Social Studies comes to life!
In social studies, our Grade 4 students have been studying economics, automation, and famous inventions and inventor
One such activity was a field trip around the 16th arrondissement, where students learned about the statues of Americans that are dotted all over the neighborhood.
One group took a scavenger hunt using a map and compass to navigate the neighborhood, finding statues and monuments, before using an inquiry protocol to learn about the statues. Students used the, "I see, I think, I wonder" framework to examine the primary sources as they worked to interpret the meaning of different statues.
As part of this inquiry, they engaged further in critical literacy work, and noticed how all of the statues were of white men, and wealthy ones at that! They are now working to analyze the story of the American Revolution and think about whose stories are told, who is remembered, who is made into heroes, and who isn't--and why.
The opportunity to explore the neighborhood and provoke their own thoughts, questions, and ideas, is an inspiring start to their learning about the American Revolution for the next few weeks.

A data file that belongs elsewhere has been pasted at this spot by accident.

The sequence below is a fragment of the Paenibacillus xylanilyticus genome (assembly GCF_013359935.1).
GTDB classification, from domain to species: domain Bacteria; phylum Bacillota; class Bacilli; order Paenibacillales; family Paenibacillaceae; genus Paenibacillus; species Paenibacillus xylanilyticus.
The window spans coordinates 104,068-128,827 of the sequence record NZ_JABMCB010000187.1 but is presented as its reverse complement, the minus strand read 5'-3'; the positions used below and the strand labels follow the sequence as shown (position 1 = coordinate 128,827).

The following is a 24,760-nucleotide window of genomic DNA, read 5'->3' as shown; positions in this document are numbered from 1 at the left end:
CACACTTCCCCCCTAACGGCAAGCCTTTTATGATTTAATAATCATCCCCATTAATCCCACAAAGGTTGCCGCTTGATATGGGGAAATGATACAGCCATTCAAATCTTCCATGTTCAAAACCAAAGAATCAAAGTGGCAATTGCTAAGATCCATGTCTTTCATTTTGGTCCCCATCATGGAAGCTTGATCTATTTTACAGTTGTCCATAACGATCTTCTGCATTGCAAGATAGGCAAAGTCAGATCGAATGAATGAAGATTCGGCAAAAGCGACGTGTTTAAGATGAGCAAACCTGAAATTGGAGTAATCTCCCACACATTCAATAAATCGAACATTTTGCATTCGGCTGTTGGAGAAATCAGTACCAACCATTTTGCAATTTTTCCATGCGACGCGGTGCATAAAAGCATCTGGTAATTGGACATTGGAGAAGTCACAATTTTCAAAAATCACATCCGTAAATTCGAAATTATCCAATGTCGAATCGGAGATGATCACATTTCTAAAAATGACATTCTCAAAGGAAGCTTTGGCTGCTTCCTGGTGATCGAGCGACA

In another unit, the students researched and debate how automation impacts communities around the world (including one big question, "Should we tax robots?"). As the unit came to a close, some of our students used their learning to explain how inventions progress over time, and the impact that different inventions had on people of the past, and on life today. The students also learned about the process of becoming inventors themselves! This project culminated in an Invention Convention, where the students share their research projects on both inventions and inventors, or their own creations, with the ASP community.
This year, students presented their projects to faculty and staff in order to respect health and safety guidelines.
Researchers, or students who studied a famous inventor, Creators, students who came up with their own inventions, and Time Tracers, the students who researched how one invention changed over time, shared their projects in the Lower School Possibility Lab.
Take a look at some of the awesome projects below, and click the "i" in the bottom right-hand corner to see our students' thoughts on their projects!
Great job, Grade 4!